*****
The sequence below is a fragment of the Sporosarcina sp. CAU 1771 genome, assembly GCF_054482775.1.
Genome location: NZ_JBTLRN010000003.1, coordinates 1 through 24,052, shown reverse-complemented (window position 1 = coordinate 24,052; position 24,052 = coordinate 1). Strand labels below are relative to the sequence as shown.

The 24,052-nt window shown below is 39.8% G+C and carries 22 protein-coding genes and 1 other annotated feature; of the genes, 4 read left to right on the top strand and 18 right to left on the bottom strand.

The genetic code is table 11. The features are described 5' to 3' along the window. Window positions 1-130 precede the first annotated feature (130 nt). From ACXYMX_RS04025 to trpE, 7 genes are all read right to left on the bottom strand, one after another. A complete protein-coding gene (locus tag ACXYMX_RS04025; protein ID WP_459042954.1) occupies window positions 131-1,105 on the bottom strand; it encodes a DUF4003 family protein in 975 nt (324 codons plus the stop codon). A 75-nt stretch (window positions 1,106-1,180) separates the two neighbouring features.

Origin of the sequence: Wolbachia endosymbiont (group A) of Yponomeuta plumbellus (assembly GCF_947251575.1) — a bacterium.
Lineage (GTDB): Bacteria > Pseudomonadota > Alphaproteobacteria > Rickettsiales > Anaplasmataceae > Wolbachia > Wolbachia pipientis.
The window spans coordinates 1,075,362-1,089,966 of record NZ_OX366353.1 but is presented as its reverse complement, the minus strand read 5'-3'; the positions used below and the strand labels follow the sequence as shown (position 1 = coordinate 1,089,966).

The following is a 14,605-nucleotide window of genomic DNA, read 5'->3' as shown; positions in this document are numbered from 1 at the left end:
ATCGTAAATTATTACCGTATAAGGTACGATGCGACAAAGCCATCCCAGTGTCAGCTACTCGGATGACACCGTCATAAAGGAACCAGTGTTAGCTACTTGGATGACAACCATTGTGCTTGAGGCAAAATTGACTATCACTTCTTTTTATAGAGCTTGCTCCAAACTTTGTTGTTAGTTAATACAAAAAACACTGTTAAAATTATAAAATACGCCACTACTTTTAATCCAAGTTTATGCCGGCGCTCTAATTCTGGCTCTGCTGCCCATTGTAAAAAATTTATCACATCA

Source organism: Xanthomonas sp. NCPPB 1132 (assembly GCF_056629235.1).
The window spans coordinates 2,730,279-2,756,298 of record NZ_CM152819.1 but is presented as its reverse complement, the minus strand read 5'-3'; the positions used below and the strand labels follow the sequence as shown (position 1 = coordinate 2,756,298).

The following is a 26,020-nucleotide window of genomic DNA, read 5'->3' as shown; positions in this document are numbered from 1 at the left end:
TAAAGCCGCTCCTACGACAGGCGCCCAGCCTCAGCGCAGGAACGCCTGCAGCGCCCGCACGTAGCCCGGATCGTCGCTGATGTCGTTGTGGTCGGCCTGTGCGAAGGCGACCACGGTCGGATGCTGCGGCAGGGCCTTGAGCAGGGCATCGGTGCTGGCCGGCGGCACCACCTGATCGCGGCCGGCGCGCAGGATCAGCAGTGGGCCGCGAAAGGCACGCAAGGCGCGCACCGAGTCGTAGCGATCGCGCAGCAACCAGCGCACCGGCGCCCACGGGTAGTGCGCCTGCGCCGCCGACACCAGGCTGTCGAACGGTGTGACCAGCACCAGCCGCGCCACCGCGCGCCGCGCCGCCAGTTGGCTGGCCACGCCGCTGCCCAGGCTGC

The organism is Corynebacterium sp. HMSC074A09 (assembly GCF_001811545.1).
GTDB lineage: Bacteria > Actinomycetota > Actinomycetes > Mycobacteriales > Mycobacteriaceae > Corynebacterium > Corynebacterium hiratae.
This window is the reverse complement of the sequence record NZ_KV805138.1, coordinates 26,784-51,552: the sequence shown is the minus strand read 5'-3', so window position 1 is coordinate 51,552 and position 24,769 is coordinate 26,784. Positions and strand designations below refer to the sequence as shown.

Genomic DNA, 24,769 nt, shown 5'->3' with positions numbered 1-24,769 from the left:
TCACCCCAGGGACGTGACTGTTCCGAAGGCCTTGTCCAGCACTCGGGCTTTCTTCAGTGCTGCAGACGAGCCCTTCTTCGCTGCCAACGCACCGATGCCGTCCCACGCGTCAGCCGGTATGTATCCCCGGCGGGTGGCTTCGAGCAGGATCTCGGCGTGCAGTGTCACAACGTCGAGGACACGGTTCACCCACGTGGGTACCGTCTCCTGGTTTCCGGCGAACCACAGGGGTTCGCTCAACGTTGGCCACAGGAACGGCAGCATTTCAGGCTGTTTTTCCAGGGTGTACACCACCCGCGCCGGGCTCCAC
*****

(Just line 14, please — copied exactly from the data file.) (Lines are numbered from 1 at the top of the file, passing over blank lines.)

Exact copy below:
The organism is Corynebacterium sp. HMSC074A09 (assembly GCF_001811545.1).